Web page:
If you’re looking to dust off your clubs, the Bishop Country Club is a challenging 18-hole golf course with breathtaking views, plus a full-service pro shop, restaurant, and bar.
And if you’re feeling lucky, be sure to visit the Wanaaha Casino, just a few miles northwest of downtown on Highway 395.
Ancient geologic uplift created the dramatic mountain and valley environment which defines Bishop’s magnificent landscape. Easily seen from town, the nearby 14,000-foot peaks are often covered with snow, providing a beautiful contrast to the arid valley floor 10,000 feet below.
The mountains even create their own weather, and the famed Sierra Wave—a flying saucer-shaped lenticular cloud—can be seen high over the landscape.
Whether your visit is long or short, you cannot help but admire the dramatic peaks, and glorious sunrises and sunsets which are a magnet for photographers.
A playground for outdoor enthusiasts of all kinds, Bishop’s huge backyard offers just about anything to find your own brand of fun from world-class trout fishing to rock climbing, hiking to OHV touring, and wildlife viewing to horseback riding. Within minutes of travel, you can explore everything from the Valley floor to high alpine terrain. Your options are limited only by your imagination. Many people find that ironically, the more activities you check off your list, the larger your list becomes!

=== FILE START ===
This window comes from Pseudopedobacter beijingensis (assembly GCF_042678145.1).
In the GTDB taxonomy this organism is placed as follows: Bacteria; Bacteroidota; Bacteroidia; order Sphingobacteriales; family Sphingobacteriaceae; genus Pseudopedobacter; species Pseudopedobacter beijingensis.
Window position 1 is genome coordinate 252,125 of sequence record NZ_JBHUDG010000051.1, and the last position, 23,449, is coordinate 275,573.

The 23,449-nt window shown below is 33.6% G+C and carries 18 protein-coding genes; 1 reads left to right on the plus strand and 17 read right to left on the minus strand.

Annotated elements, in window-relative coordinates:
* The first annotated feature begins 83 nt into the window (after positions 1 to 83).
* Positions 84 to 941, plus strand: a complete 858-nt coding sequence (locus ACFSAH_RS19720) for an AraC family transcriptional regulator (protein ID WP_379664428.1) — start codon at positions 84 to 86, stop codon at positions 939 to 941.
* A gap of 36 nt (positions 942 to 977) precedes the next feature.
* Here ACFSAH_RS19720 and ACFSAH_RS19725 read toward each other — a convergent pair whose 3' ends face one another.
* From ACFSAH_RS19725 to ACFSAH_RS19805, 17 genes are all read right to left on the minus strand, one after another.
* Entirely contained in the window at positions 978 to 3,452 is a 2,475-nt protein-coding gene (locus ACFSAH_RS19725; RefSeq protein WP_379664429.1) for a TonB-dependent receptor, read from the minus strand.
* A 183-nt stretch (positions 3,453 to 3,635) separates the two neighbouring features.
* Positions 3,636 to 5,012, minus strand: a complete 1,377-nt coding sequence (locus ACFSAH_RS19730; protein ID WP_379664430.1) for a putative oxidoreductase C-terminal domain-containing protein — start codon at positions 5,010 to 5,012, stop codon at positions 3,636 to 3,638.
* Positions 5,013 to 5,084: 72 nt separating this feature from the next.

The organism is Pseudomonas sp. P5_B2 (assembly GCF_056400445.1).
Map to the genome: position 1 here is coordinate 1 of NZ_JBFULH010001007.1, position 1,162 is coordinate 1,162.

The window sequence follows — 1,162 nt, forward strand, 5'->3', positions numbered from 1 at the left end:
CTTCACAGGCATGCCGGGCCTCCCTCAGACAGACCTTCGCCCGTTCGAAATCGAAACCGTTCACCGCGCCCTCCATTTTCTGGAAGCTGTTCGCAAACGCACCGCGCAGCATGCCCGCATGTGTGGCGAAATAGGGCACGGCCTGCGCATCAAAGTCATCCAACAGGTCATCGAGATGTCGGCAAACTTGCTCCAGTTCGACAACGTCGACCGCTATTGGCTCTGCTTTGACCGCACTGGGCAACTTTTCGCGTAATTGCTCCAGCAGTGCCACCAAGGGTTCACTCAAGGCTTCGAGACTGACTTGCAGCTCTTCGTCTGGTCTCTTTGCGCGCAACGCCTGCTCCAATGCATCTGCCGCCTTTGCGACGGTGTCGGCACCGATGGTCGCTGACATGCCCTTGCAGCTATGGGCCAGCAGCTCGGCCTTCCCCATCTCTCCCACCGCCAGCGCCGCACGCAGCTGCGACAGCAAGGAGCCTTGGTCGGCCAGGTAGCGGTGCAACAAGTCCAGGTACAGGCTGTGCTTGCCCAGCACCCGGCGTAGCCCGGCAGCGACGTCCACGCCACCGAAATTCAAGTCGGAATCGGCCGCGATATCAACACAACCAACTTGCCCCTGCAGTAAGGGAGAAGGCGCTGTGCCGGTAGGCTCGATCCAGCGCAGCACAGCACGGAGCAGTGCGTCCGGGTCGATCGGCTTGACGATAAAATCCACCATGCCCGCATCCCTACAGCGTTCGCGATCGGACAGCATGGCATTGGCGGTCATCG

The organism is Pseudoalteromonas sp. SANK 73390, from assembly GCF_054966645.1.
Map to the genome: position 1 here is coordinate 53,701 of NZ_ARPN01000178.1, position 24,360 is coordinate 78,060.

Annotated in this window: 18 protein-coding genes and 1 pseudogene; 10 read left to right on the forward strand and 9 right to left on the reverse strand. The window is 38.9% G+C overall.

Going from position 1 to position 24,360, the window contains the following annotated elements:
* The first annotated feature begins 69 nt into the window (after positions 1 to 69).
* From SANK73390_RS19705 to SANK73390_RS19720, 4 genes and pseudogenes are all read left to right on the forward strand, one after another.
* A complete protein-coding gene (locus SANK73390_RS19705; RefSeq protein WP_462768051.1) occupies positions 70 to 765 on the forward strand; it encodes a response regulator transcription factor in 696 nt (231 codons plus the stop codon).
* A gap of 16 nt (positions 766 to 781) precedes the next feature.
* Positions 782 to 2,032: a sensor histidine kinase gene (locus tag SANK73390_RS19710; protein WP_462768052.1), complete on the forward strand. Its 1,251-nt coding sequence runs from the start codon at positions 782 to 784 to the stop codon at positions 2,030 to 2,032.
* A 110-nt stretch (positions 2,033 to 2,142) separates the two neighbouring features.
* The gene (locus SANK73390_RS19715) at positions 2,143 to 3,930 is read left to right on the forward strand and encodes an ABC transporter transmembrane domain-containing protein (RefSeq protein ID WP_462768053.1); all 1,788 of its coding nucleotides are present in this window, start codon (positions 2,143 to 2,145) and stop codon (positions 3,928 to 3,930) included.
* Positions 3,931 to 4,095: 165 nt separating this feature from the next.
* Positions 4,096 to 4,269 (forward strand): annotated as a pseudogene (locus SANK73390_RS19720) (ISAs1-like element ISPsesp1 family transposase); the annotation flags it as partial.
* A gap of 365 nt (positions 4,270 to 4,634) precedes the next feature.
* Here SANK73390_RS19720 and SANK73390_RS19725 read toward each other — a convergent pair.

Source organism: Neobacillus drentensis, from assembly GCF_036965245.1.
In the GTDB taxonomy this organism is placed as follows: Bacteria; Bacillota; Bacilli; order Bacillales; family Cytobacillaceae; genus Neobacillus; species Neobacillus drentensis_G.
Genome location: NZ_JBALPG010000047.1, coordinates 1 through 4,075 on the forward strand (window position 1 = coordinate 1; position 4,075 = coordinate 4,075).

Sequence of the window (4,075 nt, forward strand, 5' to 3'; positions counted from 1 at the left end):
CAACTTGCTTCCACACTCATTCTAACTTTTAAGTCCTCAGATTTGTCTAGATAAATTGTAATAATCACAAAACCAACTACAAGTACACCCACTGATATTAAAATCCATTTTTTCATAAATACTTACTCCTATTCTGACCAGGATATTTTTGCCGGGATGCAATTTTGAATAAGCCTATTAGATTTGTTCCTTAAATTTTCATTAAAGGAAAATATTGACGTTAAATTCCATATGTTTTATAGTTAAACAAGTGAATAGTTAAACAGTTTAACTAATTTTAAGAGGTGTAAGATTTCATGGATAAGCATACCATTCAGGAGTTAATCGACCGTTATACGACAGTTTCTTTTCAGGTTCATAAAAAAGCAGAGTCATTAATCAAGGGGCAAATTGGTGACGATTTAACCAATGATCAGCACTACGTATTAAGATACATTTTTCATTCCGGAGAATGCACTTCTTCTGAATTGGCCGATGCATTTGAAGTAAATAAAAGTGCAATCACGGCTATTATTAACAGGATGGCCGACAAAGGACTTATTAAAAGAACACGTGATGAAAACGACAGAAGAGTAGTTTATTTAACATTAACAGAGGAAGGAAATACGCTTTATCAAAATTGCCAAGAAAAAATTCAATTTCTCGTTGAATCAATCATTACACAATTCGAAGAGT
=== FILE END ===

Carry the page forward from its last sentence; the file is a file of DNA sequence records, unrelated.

Flora and Fauna
Bishop lies in a valley that is around 4,000 feet in elevation and receives an average of 5 inches of rain a year. Classified as a high desert, plants and animals must adapt to the arid environment. Wildlife viewing in Bishop is rich and abundant and you can find Tule Elk and Mule Deer in the winter months, and in the Spring and Autumn skies witness a great migration. Birdwatching in any season is popular, and the hunting season in Fall and Winter draws many enthusiasts.
History and Culture
Bishop has a rich history and heritage. The town got its name from Samuel A. Bishop, one of the first white settlers of the area. A cattle rancher, Bishop brought his herds here in 1861 to provide beef to the mineworkers about 80 miles North.